When Parenting Programs Confront Cultural Taboos



In the mid-1990s, researchers in the United States revealed a stunning gap in the developmental path of rich and poor children. By age three, the researchers found, children of professionals had heard 30 million more words than low-income children. This endowed privileged youngsters with skills that allowed them to acquire richer vocabularies and more sophisticated language competencies well into their school years. Talking frequently and creatively to very young children, it turned out, was good for young brains—a finding backed by various studies since.

One response was the emergence of parenting programs in both the developed and developing world to eliminate the achievement gap between the rich and poor. Many of these programs currently revolve around home visits or group sessions led by instructors to teach low-income parents how to engage their young children with high quantity and quality speech and play. A study in Jamaica, which predates the 1990s research and is described in the IDB’s report, The Early Years, found that a parenting program for mothers of malnourished children aged 9-24 months improved early cognitive development scores and led to higher IQs, better mental health, and even incomes 20 years later. More recent pilot programs, though lacking the long-term tracking of the Jamaica experiment, have achieved success in Ecuador, Colombia, and Brazil.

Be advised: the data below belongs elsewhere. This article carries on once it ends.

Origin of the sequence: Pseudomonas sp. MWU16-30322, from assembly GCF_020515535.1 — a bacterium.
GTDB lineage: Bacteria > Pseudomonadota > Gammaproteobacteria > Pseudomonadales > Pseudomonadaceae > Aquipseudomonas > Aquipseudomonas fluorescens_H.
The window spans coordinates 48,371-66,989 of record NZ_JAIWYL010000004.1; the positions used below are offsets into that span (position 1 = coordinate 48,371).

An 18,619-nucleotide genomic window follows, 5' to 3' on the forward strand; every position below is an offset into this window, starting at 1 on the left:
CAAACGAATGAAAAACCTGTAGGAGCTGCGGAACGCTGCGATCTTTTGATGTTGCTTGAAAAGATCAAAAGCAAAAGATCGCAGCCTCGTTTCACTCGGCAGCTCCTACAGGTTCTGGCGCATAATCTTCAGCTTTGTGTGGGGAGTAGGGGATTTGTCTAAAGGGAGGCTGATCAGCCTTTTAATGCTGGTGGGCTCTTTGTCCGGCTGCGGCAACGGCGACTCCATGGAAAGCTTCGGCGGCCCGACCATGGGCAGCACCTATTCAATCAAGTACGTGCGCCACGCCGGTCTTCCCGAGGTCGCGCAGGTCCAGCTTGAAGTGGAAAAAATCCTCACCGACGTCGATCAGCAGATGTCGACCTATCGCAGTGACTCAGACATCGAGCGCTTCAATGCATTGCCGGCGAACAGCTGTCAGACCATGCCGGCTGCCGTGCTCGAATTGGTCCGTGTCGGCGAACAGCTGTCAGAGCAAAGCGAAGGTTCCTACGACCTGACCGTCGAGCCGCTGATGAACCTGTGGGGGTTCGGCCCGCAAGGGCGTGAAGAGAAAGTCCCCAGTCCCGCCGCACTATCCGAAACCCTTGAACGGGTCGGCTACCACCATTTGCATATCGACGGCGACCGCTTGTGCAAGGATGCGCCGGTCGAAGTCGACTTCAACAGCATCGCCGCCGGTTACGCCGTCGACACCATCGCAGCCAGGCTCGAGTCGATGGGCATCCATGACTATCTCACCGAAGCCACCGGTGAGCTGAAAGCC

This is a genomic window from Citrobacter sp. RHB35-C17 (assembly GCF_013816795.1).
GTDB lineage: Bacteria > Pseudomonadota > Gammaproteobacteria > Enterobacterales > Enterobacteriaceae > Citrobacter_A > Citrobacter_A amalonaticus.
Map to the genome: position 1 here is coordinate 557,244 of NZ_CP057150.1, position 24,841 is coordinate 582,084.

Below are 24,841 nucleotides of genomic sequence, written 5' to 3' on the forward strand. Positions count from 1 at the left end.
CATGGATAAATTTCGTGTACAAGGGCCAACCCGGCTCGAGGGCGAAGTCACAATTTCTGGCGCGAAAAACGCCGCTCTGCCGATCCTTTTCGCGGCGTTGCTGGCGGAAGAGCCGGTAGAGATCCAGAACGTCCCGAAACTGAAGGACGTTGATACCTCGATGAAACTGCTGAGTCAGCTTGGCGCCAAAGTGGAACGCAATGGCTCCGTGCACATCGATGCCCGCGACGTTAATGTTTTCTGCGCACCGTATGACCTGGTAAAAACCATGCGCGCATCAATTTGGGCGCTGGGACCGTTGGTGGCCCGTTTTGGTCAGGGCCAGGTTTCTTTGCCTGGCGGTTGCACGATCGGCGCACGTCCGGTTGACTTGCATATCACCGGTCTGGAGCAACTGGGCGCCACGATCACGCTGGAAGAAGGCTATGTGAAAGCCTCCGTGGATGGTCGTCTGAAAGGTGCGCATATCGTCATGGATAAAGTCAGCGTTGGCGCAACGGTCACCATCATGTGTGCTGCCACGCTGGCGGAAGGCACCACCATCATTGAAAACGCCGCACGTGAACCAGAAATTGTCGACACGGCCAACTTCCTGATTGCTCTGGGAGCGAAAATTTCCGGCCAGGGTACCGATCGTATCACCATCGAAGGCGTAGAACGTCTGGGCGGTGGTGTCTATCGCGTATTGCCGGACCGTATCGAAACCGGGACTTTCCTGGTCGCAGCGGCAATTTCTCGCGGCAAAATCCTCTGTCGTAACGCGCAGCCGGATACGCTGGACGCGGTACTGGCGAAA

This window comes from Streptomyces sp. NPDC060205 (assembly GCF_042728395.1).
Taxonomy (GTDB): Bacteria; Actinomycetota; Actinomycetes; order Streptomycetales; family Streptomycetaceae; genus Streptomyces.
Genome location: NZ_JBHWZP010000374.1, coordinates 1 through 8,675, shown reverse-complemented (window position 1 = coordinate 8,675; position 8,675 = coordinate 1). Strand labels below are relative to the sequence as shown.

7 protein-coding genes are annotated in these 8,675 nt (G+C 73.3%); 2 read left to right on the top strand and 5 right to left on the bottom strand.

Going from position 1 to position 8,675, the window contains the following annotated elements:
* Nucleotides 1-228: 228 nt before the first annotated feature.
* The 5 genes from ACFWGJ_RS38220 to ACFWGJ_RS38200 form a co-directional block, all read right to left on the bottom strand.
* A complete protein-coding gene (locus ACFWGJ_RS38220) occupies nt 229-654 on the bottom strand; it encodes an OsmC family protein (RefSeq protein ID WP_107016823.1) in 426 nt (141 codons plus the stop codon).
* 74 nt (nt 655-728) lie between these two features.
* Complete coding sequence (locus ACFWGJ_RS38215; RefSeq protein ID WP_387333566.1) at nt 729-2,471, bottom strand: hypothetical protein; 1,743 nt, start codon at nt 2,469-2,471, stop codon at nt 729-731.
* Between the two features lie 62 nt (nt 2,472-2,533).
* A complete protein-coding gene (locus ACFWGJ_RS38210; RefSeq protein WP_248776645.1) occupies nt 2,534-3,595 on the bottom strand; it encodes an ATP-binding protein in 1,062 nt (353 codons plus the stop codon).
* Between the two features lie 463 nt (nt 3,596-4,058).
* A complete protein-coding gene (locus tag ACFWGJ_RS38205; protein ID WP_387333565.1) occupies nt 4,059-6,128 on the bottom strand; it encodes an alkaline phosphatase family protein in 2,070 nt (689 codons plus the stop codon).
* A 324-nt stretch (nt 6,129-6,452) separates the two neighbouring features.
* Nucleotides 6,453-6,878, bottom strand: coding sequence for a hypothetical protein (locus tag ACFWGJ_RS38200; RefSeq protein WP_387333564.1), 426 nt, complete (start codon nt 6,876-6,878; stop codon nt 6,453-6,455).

Cultural barriers, however, can be high. Can a parenting program be effective, for example, when members of a community worry that talking to very young children is either useless or odd; when, in short, they have little understanding of the brain and hold deeply-ingrained taboos against speaking to the very young? A recent program sought to find out.

In 2013, Tostan, a nongovernmental organization founded and based in Senegal, launched a parenting program in 200 poor communities around the country to respond to a situation in which verbal interactions between caregivers and children are rare and few children learn to read. Older Senegalese in rural communities may believe that looking children under the age of 3 in the eye and talking to them can attract evil spirits. Younger parents may think that nothing is going on in the heads of the very young. They may even worry they will be considered crazy if they speak to their babies. And a communal belief in the utility of corporal punishment—which, as discussed in a recent blog has been associated with negative effects on learning—only deepens those obstacles to child development.

Tostan vigorously sought to confront those beliefs and harmful practices in an initial effort lasting 9-10 months. As part of a 43-group-session curriculum, a trained Tostan facilitator taught mothers and other caregivers of children about brain development and early language acquisition. They showed them how to verbally interact with their children with increasingly complex sentences and imaginary play and discussed the harmful effects of corporal punishment. Bi-monthly home visits reinforced that knowledge and helped mothers practice what they learned.